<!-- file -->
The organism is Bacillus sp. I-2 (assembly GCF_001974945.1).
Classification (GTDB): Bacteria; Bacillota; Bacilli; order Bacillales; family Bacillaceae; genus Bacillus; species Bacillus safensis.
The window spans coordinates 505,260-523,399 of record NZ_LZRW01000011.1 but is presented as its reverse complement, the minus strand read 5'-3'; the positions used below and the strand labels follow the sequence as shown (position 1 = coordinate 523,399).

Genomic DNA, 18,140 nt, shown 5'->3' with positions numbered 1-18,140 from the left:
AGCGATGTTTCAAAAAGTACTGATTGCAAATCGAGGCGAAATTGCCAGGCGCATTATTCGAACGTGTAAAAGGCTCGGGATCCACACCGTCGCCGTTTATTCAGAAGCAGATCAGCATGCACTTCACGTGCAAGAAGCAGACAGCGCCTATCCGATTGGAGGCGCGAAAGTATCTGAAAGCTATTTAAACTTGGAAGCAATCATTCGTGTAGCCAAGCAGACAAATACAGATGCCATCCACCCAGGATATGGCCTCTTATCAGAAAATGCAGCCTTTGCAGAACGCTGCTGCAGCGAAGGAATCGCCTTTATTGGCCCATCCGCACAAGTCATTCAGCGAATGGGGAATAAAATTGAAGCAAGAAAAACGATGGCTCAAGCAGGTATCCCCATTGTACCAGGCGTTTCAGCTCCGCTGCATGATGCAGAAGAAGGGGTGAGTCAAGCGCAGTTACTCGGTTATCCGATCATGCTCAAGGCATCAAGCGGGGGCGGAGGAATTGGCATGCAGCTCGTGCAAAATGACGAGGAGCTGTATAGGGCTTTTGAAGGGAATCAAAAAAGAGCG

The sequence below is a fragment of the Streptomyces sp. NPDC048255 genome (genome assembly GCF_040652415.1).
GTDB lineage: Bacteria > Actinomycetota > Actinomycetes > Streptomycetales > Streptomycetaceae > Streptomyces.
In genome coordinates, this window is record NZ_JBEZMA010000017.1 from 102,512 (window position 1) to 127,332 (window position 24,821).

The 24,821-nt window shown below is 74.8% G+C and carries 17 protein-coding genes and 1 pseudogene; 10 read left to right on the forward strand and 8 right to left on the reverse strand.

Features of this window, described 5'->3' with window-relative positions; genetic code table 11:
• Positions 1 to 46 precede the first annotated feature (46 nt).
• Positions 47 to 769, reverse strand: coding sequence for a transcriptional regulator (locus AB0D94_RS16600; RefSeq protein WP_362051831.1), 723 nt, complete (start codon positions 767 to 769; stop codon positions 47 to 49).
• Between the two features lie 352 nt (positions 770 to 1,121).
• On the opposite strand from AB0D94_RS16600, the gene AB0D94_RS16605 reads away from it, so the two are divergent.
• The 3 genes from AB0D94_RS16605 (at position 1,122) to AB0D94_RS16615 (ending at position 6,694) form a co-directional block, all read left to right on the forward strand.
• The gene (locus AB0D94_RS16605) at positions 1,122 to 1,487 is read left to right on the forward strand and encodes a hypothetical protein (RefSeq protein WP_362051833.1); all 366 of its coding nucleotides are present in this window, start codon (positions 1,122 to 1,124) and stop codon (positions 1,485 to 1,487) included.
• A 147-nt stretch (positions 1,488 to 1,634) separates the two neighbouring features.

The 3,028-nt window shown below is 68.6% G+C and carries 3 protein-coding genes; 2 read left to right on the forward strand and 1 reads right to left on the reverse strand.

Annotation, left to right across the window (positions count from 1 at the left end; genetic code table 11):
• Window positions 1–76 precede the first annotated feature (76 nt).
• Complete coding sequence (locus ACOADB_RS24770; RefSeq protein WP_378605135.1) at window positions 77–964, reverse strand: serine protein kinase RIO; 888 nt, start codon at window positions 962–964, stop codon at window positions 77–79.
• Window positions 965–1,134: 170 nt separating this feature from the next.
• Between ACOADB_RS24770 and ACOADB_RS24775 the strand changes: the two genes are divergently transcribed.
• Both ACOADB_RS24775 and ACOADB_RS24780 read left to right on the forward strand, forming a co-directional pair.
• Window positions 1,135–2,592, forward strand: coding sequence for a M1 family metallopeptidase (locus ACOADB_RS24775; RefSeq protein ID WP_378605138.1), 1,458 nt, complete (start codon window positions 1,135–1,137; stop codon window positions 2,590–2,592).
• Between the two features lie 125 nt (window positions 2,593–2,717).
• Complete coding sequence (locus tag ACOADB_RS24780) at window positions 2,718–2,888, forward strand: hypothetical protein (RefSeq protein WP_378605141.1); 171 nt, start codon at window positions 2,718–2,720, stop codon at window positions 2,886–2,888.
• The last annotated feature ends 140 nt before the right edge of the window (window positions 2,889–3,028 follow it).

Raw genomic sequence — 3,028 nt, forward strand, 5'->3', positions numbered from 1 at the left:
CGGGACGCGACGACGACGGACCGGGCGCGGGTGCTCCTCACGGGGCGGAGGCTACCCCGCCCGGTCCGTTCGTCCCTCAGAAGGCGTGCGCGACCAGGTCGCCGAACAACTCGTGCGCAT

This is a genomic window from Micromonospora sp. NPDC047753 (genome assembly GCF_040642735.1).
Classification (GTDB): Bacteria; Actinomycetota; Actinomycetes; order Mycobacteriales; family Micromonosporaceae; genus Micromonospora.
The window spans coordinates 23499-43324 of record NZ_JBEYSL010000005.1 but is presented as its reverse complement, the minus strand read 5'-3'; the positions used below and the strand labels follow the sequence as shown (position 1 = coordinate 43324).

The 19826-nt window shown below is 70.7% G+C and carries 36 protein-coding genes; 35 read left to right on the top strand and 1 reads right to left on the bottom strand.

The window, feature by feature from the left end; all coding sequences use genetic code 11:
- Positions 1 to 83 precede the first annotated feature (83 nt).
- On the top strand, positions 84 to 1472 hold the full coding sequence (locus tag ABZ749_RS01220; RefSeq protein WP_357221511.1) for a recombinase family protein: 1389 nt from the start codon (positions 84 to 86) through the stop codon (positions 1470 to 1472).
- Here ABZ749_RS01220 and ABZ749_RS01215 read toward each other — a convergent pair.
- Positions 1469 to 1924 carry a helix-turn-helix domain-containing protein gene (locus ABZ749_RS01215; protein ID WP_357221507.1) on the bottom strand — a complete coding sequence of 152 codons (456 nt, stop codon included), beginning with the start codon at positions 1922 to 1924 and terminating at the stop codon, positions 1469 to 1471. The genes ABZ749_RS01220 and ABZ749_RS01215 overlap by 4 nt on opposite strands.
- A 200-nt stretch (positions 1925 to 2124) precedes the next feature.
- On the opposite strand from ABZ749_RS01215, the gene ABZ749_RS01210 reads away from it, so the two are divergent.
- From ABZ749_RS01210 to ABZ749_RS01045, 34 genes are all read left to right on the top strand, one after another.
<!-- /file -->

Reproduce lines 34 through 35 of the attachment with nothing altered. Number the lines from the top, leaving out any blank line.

The 19826-nt window shown below is 70.7% G+C and carries 36 protein-coding genes; 35 read left to right on the top strand and 1 reads right to left on the bottom strand.

The window, feature by feature from the left end; all coding sequences use genetic code 11: